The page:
Border jumping: strategic and operational considerations in planning cross-border raids against insurgent sanctuaries
Berndt, George E.
Sepp, Kalev I.
Rothstein, Hy S.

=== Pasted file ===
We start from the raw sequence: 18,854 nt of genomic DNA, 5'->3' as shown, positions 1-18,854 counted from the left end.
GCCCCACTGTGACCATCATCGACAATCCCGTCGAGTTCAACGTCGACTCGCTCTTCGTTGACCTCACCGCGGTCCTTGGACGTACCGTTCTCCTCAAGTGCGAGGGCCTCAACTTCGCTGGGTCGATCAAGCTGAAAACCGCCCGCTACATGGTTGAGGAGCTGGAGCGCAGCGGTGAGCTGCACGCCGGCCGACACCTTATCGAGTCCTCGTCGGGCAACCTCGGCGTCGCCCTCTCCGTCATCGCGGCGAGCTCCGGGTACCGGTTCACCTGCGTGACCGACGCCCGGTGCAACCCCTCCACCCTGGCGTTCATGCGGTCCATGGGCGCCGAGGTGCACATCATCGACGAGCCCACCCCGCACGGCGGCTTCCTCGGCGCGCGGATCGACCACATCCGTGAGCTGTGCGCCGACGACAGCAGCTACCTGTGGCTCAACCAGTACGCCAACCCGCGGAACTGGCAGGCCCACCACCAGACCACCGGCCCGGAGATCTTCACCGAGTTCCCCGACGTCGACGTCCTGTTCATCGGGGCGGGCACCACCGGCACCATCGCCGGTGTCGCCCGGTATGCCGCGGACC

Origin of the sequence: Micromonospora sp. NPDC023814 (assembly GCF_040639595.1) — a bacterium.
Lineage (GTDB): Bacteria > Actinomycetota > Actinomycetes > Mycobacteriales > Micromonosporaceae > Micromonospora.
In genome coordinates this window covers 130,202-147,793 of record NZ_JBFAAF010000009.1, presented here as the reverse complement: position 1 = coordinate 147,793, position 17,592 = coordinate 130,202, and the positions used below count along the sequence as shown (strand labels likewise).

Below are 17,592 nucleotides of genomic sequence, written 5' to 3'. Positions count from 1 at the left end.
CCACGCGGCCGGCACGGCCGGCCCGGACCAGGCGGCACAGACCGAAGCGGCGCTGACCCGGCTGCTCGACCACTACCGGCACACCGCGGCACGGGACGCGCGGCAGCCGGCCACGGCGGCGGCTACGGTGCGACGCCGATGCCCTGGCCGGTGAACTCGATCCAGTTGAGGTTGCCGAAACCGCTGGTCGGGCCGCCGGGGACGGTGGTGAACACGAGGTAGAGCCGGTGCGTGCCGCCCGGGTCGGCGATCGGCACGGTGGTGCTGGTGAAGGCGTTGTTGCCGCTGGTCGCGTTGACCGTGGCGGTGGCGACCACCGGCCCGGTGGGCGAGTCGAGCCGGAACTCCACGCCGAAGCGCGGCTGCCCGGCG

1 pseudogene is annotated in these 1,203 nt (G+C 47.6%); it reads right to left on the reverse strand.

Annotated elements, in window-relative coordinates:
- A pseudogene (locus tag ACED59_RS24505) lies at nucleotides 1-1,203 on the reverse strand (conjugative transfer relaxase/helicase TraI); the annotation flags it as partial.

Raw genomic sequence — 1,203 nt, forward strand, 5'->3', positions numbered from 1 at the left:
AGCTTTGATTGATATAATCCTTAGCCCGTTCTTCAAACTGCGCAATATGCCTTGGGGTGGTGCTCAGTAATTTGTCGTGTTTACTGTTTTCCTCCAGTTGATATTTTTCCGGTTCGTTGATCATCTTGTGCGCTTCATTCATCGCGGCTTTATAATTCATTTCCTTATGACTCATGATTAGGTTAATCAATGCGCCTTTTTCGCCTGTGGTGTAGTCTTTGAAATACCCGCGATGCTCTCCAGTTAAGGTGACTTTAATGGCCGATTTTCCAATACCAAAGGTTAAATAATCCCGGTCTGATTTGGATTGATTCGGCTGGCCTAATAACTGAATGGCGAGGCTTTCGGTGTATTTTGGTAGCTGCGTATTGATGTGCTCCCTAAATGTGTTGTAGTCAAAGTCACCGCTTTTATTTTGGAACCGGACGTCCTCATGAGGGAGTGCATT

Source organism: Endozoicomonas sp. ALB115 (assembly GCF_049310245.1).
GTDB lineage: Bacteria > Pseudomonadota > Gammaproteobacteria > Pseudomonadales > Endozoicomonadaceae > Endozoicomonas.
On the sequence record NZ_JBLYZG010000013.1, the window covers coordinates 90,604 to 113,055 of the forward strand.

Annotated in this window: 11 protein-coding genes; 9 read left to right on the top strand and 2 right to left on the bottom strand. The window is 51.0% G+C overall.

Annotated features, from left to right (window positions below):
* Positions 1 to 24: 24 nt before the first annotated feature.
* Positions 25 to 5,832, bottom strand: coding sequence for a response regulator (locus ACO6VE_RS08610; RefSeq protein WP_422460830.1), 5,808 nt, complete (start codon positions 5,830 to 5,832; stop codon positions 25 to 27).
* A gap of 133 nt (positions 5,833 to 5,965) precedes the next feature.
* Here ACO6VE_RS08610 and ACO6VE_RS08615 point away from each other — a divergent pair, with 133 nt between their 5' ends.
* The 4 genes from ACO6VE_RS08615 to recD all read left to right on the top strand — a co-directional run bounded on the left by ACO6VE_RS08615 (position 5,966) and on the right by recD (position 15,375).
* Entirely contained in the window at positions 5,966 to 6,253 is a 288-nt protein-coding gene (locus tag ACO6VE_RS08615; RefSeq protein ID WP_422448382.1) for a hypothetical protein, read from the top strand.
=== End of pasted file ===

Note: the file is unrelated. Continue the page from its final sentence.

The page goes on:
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Cross-border ground raids by state-backed security forces can have a detrimental impact on guerrillas ability to wage war. External support in neighboring countries can be an important source of strength to insurgent forces. However, cross-border raids and their security gains come at a political cost. This thesis examines the conflicts in Malaya (19461950), Nicaragua (19811990), Algeria (19541962), Namibia (19601989), South Vietnam (19601975), and Afghanistan (19781992) to identify operational and strategic-level considerations in planning cross-border operations to reduce the political costs of such operations. The study examines the relationship between security gains and political costs, including subsets of factors intrinsic to both variables. The research presents lessons applicable to the contemporary counterterrorism environment and suggests how military and political counterinsurgents can combine lines of effort in conducting cross-border operations against external insurgent sanctuaries.
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